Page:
With few exceptions, such barebones storytelling (if I may call it such) is the backbone of Minus the Bear guitarist/vocalist Jake Snider’s lyrical work. Rarely does Snider stray beyond the safe anonymity of vaguely-related party hook-ups, fuzzy recollections of past relationships, dreamtime reveries, or off-center snapshots taken from the Flickr account of John Everyman. His lyrics are little more than heavily self-edited anecdotes told in the first person, littered with impersonal pronouns (typically, “you,” “she,” and “her”) and denuded of any incriminating (or interesting) details. Sure, you could attribute the missing facts to all of the beer, wine, and champagne that Snider cannot help but include in his songwriting. Not to mention all of the imbibing, smoking, and ingesting of implicitly narcotic substances (Ativin aside, they are rarely specific, let alone artistically allusive) that would doubtless blur one’s memory ‘til naught was left but ill-fitting fragments extracted from a post-party crime scene of empty bottles and overflowing ashtrays.
As such, the bland sense of universality that rushes in to fill the void left by Snider’s lyrical blackouts inevitably feels cheap, and at times mass-produced. High poetry this is most certainly not. Then again, if you know Minus the Bear, the lyrics are not why you’re listening in the first place.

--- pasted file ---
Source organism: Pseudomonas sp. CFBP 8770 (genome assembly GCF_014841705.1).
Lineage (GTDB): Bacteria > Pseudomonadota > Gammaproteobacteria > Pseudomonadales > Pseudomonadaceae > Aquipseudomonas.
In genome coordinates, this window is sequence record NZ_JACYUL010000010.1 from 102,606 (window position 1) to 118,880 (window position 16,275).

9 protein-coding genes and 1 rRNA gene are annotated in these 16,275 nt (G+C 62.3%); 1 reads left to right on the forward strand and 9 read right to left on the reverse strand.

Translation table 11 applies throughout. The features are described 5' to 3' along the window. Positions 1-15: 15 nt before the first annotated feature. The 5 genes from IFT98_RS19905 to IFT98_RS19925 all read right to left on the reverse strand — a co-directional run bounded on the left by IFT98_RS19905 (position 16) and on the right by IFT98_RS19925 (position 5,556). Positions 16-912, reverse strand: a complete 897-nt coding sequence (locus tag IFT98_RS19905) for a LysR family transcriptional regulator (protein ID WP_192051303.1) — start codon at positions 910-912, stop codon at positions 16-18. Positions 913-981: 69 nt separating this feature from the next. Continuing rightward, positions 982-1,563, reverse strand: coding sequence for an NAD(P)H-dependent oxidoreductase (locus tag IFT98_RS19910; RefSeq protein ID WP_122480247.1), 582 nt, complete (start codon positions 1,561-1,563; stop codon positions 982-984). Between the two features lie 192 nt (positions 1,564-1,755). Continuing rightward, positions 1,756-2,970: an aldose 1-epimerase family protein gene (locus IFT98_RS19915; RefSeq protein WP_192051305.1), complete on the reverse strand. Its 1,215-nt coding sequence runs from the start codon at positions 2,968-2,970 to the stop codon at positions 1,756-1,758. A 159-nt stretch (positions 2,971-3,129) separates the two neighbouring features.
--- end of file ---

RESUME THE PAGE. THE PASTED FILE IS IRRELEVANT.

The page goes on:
Really, it’s all about the instrumental point-counterpoint-counter-counterpoint between Snider, Knudson, Murchy, Tate, and Rose (or Bayles, depending on the album). As with previous MtB releases, Planet of Ice thrives on the complex rhythmic showdown between Knudson’s tap-happy fretwork, Snider’s vocal hooks, Murchy and Tate’s beats, and Rose/Bayle’s knob-tweaking and button-pushing. Granted, Snider’s oft-affected voice leads the way through tracks like “Burying Luck” and “Ice Monster,” but the lyrics are undoubtedly secondary to the riffs and rhythms, notwithstanding the occasional catchy chorus.
Current single/video “Knights” is a perfect example of the MtB formula: affected and looped guitar noodling, doubled croons, ringing riffs, upbeat percussion, subdued basslines, and countless studio tweaks and twists. The premise of the song? Snider owes money to an unnamed woman; she wants her due, but he’s “a little light today, / but tomorrow, oh tomorrow…” Next, commence singing a catchy chorus employing the word “usury”… okay, points for the Colin Meloy-level vocabulary, even if it is essentially wrapping paper for an empty box.
The remainder of Planet of Ice—“White Mystery,” “Dr. L’Ling” (a vague reference to “Drilling” off Menos el Oso?), “Part 2,” “Throwin’ Shapes,” “When We Escape,” “Double Vision Quest,” and “Lotus”—takes up the MtB mantel of casual anonymity. No names, no connections, only vague accounts of disposable barroom romance. As such, the questions remain: who are these women? Why is Snider writing songs about them? And, is it just me, or is Snider beginning to sound like a mopey frat boy who cannot help but recount his latest conquests? Planet of Ice, indeed—talk about cold.
Hrm… well, at least the riffs are hot.
Audio Reviews (August 23rd, 2007)
Tags: audio, review, minus the bear, planet of ice, suicide squeeze records